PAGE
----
On Mon, Nov 9, 2015 at 2:47 PM, Simon Riggs <si...@2ndquadrant.com> wrote:
> On 9 November 2015 at 18:46, Robert Haas <robertmh...@gmail.com> wrote:
>> > I am aware of the fact
>> > that by definition PREPARE TRANSACTION ensures that a transaction will
>> > be committed with COMMIT PREPARED, just trying to see any corner cases
>> > with the approach proposed. The DTM approach is actually rather close
>> > to what a GTM in Postgres-XC does :)
>> Yes.  I think that we should try to learn as much as possible from the
>> XC experience, but that doesn't mean we should incorporate XC's fuzzy
>> thinking about 2PC into PG.  We should not.
> Fuzzy thinking. Please explain.

Multiple people who have worked on XC have argued to me that we need
to defend against the case where PREPARE TRANSACTION succeeds and
COMMIT PREPARED fails, say because somebody manually mucked with the
files in the data directory.  I think that if people are manually
mucking with files in the data directory, we have no hope of achieving
sane behavior, and there's not much point in expending code on
defending against any individual way that could happen.

>> One point I'd like to mention is that it's absolutely critical to
>> design this in a way that minimizes network roundtrips without
>> compromising correctness.  XC's GTM proxy suggests that they failed to
>> do that.  I think we really need to look at what's going to be on the
>> other sides of the proposed APIs and think about whether it's going to
>> be possible to have a strong local caching layer that keeps network
>> roundtrips to a minimum.  We should consider whether the need for such
>> a caching layer has any impact on what the APIs should look like.
> You mean the caching layer that already exists in XL/XC?

I don't think that's what I mean, no.  If you have an external GTM
Proxy, then you have missed a trick, because whatever caching it does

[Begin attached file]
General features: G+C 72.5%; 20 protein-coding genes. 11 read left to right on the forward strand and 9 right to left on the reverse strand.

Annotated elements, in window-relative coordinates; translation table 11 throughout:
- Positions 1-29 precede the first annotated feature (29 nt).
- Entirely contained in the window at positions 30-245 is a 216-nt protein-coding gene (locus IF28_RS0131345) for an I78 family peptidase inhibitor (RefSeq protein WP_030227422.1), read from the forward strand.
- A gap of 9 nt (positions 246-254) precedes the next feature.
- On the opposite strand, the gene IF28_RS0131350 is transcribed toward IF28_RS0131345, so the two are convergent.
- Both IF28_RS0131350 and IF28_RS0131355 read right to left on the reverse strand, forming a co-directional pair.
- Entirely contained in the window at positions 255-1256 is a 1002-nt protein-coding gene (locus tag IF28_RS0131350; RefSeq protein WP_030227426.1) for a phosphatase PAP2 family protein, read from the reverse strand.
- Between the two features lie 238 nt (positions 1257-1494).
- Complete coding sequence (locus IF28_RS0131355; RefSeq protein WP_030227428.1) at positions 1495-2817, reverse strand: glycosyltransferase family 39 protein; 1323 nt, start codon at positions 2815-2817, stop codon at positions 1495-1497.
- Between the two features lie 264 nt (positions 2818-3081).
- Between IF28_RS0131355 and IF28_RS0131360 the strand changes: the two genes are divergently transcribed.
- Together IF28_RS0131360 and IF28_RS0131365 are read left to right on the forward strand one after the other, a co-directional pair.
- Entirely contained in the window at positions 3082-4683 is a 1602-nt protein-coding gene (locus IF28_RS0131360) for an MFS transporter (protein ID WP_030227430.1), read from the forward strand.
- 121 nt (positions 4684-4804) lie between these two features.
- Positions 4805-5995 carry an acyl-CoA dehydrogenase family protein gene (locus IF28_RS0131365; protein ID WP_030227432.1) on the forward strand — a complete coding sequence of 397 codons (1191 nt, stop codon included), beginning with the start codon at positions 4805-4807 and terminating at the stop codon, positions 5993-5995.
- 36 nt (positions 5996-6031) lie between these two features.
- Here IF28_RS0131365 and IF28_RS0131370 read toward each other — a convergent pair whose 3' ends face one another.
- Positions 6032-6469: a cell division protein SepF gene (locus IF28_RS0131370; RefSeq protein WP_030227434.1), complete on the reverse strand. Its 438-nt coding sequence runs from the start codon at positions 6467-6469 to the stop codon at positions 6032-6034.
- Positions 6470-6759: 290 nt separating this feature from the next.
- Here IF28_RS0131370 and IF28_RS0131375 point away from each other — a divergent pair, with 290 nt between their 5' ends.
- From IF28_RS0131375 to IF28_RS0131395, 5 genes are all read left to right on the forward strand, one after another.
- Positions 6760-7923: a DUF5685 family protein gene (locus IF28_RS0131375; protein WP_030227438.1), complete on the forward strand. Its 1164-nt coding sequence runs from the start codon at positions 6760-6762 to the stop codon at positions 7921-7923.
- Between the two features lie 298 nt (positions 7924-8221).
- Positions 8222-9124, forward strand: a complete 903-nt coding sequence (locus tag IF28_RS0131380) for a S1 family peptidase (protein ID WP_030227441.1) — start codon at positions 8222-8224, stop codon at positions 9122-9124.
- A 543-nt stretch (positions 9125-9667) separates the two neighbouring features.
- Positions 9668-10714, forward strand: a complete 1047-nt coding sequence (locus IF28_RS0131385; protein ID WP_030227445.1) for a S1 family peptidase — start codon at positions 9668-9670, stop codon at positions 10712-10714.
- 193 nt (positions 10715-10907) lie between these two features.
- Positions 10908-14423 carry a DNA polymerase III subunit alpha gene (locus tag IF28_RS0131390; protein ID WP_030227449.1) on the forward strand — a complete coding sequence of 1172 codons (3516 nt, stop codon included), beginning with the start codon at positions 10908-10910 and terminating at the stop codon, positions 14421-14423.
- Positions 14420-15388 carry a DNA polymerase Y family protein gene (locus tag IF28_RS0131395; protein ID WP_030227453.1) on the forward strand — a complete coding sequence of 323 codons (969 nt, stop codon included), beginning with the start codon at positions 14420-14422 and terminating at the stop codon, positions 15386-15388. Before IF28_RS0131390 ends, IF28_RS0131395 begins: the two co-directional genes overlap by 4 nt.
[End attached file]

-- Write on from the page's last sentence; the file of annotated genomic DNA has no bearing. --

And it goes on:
could be done better inside the process that sent the request to the

>> For example, consider a 10-node cluster where each node has 32 cores
>> and 32 clients, and each client is running lots of short-running SQL
>> statements.  The demand for snapshots will be intense.  If every
>> backend separately requests a snapshot for every SQL statement from
>> the coordinator, that's probably going to be terrible.  We can make it
>> the problem of the stuff behind the DTM API to figure out a way to
>> avoid that, but maybe that's going to result in every DTM needing to
>> solve the same problems.
> The whole purpose of that XTM API is to allow different solutions for that
> to be created. Konstantin has made a very good case for such an API to
> exist, based around 3 markedly different approaches.

I'm not arguing with that.

> Whether we allow the API into core to be accessible via extensions is a
> different issue, but it looks fine for its purpose.

I'm not attacking the API.  I'm trying to have a discussion about the
important design issues in this area.

Robert Haas
EnterpriseDB: http://www.enterprisedb.com
The Enterprise PostgreSQL Company

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